SCAMPI LA RIVIERA
2 lbs. large shrimp 1/2 cup butter
6 cloves garlic, chopped 1/2 cup red vinegar
2 Tablespoons olive oil 8 mint leaves
1/4 cup parsley, chopped 3 Tablespoons lemon juice
1 Tablespoon paprika pinch of oregano
Preheat oven to 400 degrees. Shell the shrimp, leaving only the tail shell. De-vein and rinse the shrimp and place them in a large cast-iron skillet atop a thin layer of olive oil. Season them with salt and sprinkle them with paprika. Bake in the over for 7 minutes.
Remove the skillet from the oven and add lemon juice, chopped mint, garlic, vinegar, and parsley. Sprinkle on a little more olive oil.
Place the skillet on a medium flame.
Add a bit of water and the butter and oregano. Cover the skillet and cook for 2 minutes, or until the flavor is concentrated and the sauce is smooth and thick enough to coat a spoon.
Top with parsley and serve.
After I first tasted this dish from Goffredo Fraccaro's stove, I have never seen any reason to order scampi anywhere else.
Oh, the dinners I had that fabled January!
I remember braised duck with duck crackling, andouille sausage and sweet potatoes at Brigtsen's in the River Bend section. Frank Brigtsen studied Fine Arts at Louisiana State University, then came back home to apprentice under Paul Prudhomme, first in the kitchen at Commander's Palace, then at Prudhomme's vastly popular K-Paul's on Chartres Street. Now Frank practices the Finest Art of all in his own restaurant, full every night of admiring local folk.
Emeril Lagasse, another Commander's Palace graduate, opened his own place in the Warehouse District in the spring of 1990. By the end of the year, Esquire magazine had anointed Emeril's Best New Restaurant in America. His is an open kitchen, so I was able to sit at the table and watch the artist at work.
Gunter Preuss of the Versailles served snails in a brioche, then scallops wrapped in fish on a plate with three sauces. I ordered a terrific, expensive bottle of cabarnet. Phil paid, as always.
Tom Weaver gave us a haute Creole masterpiece of a dinner at Christian's in a converted church.
A wry young Frenchman, Gerard Crozier, served us the best quail I've ever tasted, at Crozier's.
I remember a dish of oysters, spinach, and leeks in phyllo pastry (a variation, come to think of it, of Oysters Rockefeller) at Susan Spicer's Bayona Restaurant on Dauphine Street.
And I had several good meals at the popular tourist bar and cafe named "Olde N'Awlins Cookery" on Contri Street. The place is owned by Mike Lala, a long-time television cameraman in New Orleans who, after all those years of hanging out in bars, decided to open one. He has made his fortune serving the same four appetizers, four soups, and eight entrees year after year. It's a successful formula with the out-of-towners. "I don't change anything," Mike told me. "I don't even like to change the lightbulbs." Phil has known Mike Lala even longer than I have, but I always went to Olde N'Awlins alone. Phil says he isn't going there until Mike starts using tablecloths.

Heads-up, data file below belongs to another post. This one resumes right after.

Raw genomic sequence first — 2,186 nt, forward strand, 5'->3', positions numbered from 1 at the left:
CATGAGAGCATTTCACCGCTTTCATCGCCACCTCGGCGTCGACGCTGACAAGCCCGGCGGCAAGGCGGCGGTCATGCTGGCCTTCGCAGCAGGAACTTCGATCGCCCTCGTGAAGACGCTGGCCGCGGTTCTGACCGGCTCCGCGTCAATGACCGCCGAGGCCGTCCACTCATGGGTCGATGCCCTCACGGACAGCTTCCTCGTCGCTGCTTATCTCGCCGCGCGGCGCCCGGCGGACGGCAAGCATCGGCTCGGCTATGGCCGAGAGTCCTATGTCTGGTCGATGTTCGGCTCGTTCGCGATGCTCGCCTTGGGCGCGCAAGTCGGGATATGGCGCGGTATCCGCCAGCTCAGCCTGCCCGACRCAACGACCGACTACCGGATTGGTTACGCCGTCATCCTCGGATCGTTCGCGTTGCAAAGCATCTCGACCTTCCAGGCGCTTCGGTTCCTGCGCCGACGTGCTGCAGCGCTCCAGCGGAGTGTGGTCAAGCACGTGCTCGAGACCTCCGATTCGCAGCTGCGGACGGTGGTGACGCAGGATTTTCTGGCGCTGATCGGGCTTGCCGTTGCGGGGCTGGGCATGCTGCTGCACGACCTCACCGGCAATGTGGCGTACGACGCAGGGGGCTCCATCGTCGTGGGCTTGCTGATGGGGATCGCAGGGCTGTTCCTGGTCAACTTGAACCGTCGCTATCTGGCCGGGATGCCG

It is perfectly possible, I suppose, to have a bad meal in New Orleans; "What a pity," Orleanians would say about such a disappointment, and "Ain't that a shame!" But I got an early start in the better oyster bars and po' boy sandwich joints of the city. I have been a frequent visitor since I was a young reporter in the late Fifties covering the integration struggles and astounding politics of Louisiana. This beginning, and the informed culinary prejudices of my friend Phil, led me to a lifelong passion for New Orleans cooking. I have been overfed in this city, Lord knows, but I cannot remember ever being poorly fed, and I return frequently to New Orleans, always in anticipation, my eyes, as my mother used to say, always bigger than my stomach. I can't swear that all these recollections of New Orleans meals and New Orleans events date to my one January sojourn. Some of them may go back to the January before, or the January before that. My memories of New Orleans are glazed with remoulade sauce, and happily converge.
I admit that in this January it felt peculiar at first to have no assigments, no duties, nothing to do for a change but enjoy myself. I am a product of the Puritan work ethic Joe Cahn was talking about, and it seemed wrong not to be working. I kept these misgivings under control, and after a while they began to go away.
Most mornings, I was out early while the shop keepers were hosing down their sidewalks and the residents of the floors above were still opening their shutters to see what sort of day it was going to be. I was purely pleasure-bound, and I followed this route: down Toulouse toward the river, pausing at the newspaper boxes on the Bourbon Street corner for a Times-Picayune and a New York Times, left on Royal, right on St. Peter, and diagonally across Jackson Square, scattering the pigeons on an unswerving course for the Cafe du Monde in the French Market. There, I usually was able to settle myself at the same curbside table for my beignets and coffee.